On a filthy rainy South Korea night a young mother abandons her baby, leaving it in the “baby box” – designated for just this thing – attached to a church. The next day, having changed her mind, she heads back to the church, only to find that a pair of “baby brokers” got to the box before the church authorities. They have stolen her baby and intend to sell it on the adoption black market.
Two cops saw all this. Clearly onto the brokers, they were watching from a stakeout vehicle as Moon So-young (Lee Ji-eun) left her baby and as Dong-soo (Gang Dong-won) filched it. As they watch and snack on instant noodles, gummi bears and so on, these two female officers are putting together a case against Dong-soo and fellow baby broker Ha Sang-hyun (Song Kang-ho). To make it watertight they need to catch the brokers in the act – taking money as the baby is handed over.
It all sounds like the setup for something very dark, and once it’s been revealed that So-young is a prostitute who has killed the baby’s gangster father it sounds like the something darker still.
Instead, writer/director Hirokazu Koreeda gives us a warm, gentle, funny, touching, emotional, fuzzy, feelgood movie in familiar Koreeda territory – the ad hoc family unit.
Moon So-young has a take-no-prisoners approach to life and at first negotiates with the brokers – who are a fairly hopeless pair – but falls in with their scheme after they tell her how much money a baby fetches on the black market. Together, all three, plus baby Woo-sung, set off on what turns into a road trip as they try to sell the baby to various childless couples, only for fate to intervene repeatedly.
Koreeda has a fascination with human relationships and a view on the way people just can’t help forming them – see human, bond with human – so there’s a definite direction that this film is pointing in. Meanwhile, back with the cops, things are heading the other way. At a certain point, the ragtag band of mother, baby and criminal middle men starts looking like a unit, especially once stray orphan kid Hae-jin (Im Seung-soo) also joins them. It’s the cops who start to look like the mercenaries. They desperately need the baby-sale to go through. Who’s the broker now?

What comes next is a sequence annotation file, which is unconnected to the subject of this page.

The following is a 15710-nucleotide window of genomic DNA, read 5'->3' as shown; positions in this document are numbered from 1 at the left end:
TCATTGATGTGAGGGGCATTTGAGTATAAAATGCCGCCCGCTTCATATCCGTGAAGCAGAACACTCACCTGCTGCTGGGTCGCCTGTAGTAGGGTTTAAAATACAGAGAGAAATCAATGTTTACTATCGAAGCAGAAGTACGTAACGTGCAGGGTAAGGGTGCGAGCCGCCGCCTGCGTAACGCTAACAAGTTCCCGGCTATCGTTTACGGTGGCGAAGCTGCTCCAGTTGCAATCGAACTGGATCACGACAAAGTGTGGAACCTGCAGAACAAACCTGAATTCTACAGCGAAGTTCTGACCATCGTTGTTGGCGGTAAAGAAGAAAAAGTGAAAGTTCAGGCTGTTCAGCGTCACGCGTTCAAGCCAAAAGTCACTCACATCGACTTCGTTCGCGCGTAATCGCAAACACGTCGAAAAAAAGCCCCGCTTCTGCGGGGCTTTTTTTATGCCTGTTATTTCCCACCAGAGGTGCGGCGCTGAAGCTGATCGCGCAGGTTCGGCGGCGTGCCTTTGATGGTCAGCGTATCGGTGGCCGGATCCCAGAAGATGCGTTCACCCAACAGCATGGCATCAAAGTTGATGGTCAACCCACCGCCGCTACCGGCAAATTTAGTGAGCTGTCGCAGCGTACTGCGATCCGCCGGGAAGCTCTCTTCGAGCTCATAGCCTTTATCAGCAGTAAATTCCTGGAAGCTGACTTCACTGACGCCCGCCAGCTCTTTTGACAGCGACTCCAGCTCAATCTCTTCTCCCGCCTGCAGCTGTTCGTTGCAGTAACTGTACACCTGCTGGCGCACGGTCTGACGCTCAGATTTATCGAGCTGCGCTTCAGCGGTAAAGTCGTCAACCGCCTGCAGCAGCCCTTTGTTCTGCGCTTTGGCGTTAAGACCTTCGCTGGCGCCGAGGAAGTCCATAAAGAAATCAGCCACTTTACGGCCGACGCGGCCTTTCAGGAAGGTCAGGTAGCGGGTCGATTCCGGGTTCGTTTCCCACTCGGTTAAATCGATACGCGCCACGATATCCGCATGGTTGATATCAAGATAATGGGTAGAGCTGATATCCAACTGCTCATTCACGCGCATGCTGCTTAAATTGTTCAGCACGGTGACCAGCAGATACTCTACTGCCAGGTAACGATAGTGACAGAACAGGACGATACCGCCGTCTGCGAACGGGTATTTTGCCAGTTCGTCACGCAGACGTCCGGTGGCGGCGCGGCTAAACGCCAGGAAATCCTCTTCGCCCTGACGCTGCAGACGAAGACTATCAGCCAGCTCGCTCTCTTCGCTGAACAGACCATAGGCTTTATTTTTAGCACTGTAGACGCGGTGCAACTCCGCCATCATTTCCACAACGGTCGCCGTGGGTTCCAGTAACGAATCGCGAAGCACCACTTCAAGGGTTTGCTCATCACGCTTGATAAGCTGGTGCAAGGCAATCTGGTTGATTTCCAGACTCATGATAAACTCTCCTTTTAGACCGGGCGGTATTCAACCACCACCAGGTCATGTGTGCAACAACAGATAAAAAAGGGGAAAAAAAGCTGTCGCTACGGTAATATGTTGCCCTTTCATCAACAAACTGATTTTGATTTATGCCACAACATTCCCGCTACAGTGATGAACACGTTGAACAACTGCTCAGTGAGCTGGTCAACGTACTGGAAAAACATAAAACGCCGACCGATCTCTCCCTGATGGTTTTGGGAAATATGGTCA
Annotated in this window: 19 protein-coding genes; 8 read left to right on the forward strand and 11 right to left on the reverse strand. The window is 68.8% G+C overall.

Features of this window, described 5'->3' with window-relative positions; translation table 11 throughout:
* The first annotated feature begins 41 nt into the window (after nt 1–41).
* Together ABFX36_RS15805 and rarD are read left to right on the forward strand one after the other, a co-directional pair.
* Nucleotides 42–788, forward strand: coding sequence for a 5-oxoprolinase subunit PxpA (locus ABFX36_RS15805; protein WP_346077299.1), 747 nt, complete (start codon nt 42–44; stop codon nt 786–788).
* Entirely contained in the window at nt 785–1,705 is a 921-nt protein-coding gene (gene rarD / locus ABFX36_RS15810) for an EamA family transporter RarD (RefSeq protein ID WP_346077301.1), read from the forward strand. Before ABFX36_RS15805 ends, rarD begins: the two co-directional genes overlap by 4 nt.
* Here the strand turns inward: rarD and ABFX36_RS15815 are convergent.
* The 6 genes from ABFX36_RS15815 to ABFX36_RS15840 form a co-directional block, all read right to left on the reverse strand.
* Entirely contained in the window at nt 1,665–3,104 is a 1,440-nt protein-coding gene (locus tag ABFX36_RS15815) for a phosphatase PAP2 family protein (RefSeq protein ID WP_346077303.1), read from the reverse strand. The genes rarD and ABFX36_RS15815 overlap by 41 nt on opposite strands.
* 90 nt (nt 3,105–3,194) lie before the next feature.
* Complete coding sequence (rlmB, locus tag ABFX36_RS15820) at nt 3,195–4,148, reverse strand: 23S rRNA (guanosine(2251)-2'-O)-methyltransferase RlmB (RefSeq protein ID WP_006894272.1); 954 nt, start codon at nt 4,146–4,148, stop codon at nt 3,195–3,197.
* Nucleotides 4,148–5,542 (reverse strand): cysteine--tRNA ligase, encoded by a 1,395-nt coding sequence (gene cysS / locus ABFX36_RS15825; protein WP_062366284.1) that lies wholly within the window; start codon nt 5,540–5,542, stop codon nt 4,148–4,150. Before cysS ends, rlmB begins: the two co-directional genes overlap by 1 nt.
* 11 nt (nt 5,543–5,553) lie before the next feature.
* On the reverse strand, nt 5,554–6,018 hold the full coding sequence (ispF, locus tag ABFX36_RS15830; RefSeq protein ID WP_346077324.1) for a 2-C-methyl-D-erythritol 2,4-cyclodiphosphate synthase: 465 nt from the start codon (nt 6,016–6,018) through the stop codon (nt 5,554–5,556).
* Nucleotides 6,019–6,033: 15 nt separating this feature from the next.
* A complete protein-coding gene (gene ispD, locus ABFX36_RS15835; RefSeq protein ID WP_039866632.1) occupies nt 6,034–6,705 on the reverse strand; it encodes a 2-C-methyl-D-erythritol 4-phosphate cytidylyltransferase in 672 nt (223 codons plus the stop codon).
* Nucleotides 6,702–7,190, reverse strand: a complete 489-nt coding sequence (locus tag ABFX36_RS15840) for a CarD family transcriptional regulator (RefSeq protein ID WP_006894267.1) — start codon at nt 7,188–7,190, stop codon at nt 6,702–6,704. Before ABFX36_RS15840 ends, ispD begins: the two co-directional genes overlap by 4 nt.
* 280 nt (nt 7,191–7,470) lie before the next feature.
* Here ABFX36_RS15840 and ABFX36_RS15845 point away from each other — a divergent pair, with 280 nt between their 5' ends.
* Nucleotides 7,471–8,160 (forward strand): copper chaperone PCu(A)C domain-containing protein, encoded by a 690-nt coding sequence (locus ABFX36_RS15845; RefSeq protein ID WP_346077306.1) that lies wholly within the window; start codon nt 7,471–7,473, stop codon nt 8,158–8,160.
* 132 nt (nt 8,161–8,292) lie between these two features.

There’s a love angle. Surely, pretty So-young and the younger of the guys, handsome Dong-soo, are going to get it on? That said, such is Koreeda’s brilliance as a storyteller that he is able to keep this thread, and all the many others, dangling while also resolving everything in a way that’s both satisfying and plausible. You may well up, but you won’t feel like you’ve been conned into it.
The acting plaudits have mostly been heaped on Song Kang-ho, who is again as great as he was in Bong Joon Ho’s Parasite, but there are no makeweights in this cast. Lee Ji-eun stands out, maybe, because she’s best known as a singer rather than an actor, and her character is on the biggest emotional journey, though Im Seung-soo as cheeky-monkey Hae Jin also delivers more than is on the page.
There’s nothing wrong with Bae Doona and Lee Joo-young as the detectives, though their characters – chalk and cheese cops eating and bickering – have been lifted from the big book of movie characters. They are in a sense a McGuffin, just in the story enough to give it a bit of a dramatic throughline. Koreeda clearly has misgivings about them too, and introduces another barely-there back-up throughline in the shape of the gangsters who want payback for the murder of their boss.
The DP is Hong Kyung-po, of Parasite and Snowpiercer fame, and he shoots it all bright and clear but in a muted colour palette and softly lit, emphasising that gunplay and car chases aren’t going to be what this film is all about. The gentle soundtrack of jazz-tinged piano chords or guitar arpeggios says exactly the same thing.
Will they, won’t they is the big question – will the mum really sell her baby, will she and the young baby broker get together, will Hae-Jin find someone to adopt him, will Sang-hyun get his money, will the cops get their men?
Watch this lovely, lovely film made from the most distressingly wrong ingredients and find out.
Broker – Watch it/buy it at Amazon
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© Steve Morrissey 2023